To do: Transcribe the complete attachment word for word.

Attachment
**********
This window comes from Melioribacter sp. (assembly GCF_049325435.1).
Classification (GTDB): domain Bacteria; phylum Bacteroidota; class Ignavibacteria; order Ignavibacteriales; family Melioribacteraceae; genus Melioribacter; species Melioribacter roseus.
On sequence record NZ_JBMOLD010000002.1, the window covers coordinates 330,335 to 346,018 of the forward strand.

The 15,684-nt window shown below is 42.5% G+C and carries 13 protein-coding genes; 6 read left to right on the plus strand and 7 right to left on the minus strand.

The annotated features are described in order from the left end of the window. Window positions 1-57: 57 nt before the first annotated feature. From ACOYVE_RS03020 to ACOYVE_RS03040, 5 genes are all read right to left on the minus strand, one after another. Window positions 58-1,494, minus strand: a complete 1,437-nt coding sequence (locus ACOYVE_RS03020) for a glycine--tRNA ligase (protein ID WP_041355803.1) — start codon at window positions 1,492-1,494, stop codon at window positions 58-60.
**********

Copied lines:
This window comes from Melioribacter sp. (assembly GCF_049325435.1).
Classification (GTDB): domain Bacteria; phylum Bacteroidota; class Ignavibacteria; order Ignavibacteriales; family Melioribacteraceae; genus Melioribacter; species Melioribacter roseus.
On sequence record NZ_JBMOLD010000002.1, the window covers coordinates 330,335 to 346,018 of the forward strand.

The 15,684-nt window shown below is 42.5% G+C and carries 13 protein-coding genes; 6 read left to right on the plus strand and 7 right to left on the minus strand.

The annotated features are described in order from the left end of the window. Window positions 1-57: 57 nt before the first annotated feature. From ACOYVE_RS03020 to ACOYVE_RS03040, 5 genes are all read right to left on the minus strand, one after another. Window positions 58-1,494, minus strand: a complete 1,437-nt coding sequence (locus ACOYVE_RS03020) for a glycine--tRNA ligase (protein ID WP_041355803.1) — start codon at window positions 1,492-1,494, stop codon at window positions 58-60.